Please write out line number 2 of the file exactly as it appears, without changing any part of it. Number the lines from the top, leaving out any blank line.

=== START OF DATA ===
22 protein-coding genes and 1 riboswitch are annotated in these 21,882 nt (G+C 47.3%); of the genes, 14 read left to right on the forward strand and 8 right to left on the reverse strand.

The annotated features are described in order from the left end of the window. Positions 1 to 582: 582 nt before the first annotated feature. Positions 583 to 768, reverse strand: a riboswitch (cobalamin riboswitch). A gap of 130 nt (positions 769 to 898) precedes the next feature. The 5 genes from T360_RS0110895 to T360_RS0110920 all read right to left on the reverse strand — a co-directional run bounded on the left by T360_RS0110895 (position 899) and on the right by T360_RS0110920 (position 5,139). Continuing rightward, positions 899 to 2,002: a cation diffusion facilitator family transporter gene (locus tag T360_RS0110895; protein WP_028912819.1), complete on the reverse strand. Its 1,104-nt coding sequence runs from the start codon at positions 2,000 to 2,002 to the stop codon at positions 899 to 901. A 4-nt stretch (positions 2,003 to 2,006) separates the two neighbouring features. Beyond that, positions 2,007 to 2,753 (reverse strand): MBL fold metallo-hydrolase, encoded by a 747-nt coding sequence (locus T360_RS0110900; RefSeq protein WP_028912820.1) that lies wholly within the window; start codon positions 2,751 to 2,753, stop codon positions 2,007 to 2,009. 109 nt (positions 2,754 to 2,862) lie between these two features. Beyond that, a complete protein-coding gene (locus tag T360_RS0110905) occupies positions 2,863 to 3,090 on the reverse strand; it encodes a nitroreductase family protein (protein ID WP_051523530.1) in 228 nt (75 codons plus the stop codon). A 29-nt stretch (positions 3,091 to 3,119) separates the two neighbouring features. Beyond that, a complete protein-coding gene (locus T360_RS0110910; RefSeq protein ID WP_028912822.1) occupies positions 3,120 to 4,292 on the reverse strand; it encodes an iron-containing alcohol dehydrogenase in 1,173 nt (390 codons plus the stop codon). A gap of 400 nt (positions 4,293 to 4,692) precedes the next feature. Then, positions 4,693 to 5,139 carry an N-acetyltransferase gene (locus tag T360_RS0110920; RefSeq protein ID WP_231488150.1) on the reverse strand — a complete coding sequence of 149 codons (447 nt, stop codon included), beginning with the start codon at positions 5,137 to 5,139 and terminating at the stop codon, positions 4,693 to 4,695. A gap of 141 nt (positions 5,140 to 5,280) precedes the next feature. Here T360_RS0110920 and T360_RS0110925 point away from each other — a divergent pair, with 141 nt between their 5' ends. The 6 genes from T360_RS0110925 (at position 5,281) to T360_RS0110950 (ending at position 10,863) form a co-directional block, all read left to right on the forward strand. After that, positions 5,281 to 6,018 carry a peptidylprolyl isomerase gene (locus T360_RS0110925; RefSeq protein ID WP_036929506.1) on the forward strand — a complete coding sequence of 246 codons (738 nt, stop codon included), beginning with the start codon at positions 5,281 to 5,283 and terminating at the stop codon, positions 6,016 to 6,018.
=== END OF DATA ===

The annotated features are described in order from the left end of the window. Positions 1 to 582: 582 nt before the first annotated feature. Positions 583 to 768, reverse strand: a riboswitch (cobalamin riboswitch). A gap of 130 nt (positions 769 to 898) precedes the next feature. The 5 genes from T360_RS0110895 to T360_RS0110920 all read right to left on the reverse strand — a co-directional run bounded on the left by T360_RS0110895 (position 899) and on the right by T360_RS0110920 (position 5,139). Continuing rightward, positions 899 to 2,002: a cation diffusion facilitator family transporter gene (locus tag T360_RS0110895; protein WP_028912819.1), complete on the reverse strand. Its 1,104-nt coding sequence runs from the start codon at positions 2,000 to 2,002 to the stop codon at positions 899 to 901. A 4-nt stretch (positions 2,003 to 2,006) separates the two neighbouring features. Beyond that, positions 2,007 to 2,753 (reverse strand): MBL fold metallo-hydrolase, encoded by a 747-nt coding sequence (locus T360_RS0110900; RefSeq protein WP_028912820.1) that lies wholly within the window; start codon positions 2,751 to 2,753, stop codon positions 2,007 to 2,009. 109 nt (positions 2,754 to 2,862) lie between these two features. Beyond that, a complete protein-coding gene (locus tag T360_RS0110905) occupies positions 2,863 to 3,090 on the reverse strand; it encodes a nitroreductase family protein (protein ID WP_051523530.1) in 228 nt (75 codons plus the stop codon). A 29-nt stretch (positions 3,091 to 3,119) separates the two neighbouring features. Beyond that, a complete protein-coding gene (locus T360_RS0110910; RefSeq protein ID WP_028912822.1) occupies positions 3,120 to 4,292 on the reverse strand; it encodes an iron-containing alcohol dehydrogenase in 1,173 nt (390 codons plus the stop codon). A gap of 400 nt (positions 4,293 to 4,692) precedes the next feature. Then, positions 4,693 to 5,139 carry an N-acetyltransferase gene (locus tag T360_RS0110920; RefSeq protein ID WP_231488150.1) on the reverse strand — a complete coding sequence of 149 codons (447 nt, stop codon included), beginning with the start codon at positions 5,137 to 5,139 and terminating at the stop codon, positions 4,693 to 4,695. A gap of 141 nt (positions 5,140 to 5,280) precedes the next feature. Here T360_RS0110920 and T360_RS0110925 point away from each other — a divergent pair, with 141 nt between their 5' ends. The 6 genes from T360_RS0110925 (at position 5,281) to T360_RS0110950 (ending at position 10,863) form a co-directional block, all read left to right on the forward strand. After that, positions 5,281 to 6,018 carry a peptidylprolyl isomerase gene (locus T360_RS0110925; RefSeq protein ID WP_036929506.1) on the forward strand — a complete coding sequence of 246 codons (738 nt, stop codon included), beginning with the start codon at positions 5,281 to 5,283 and terminating at the stop codon, positions 6,016 to 6,018.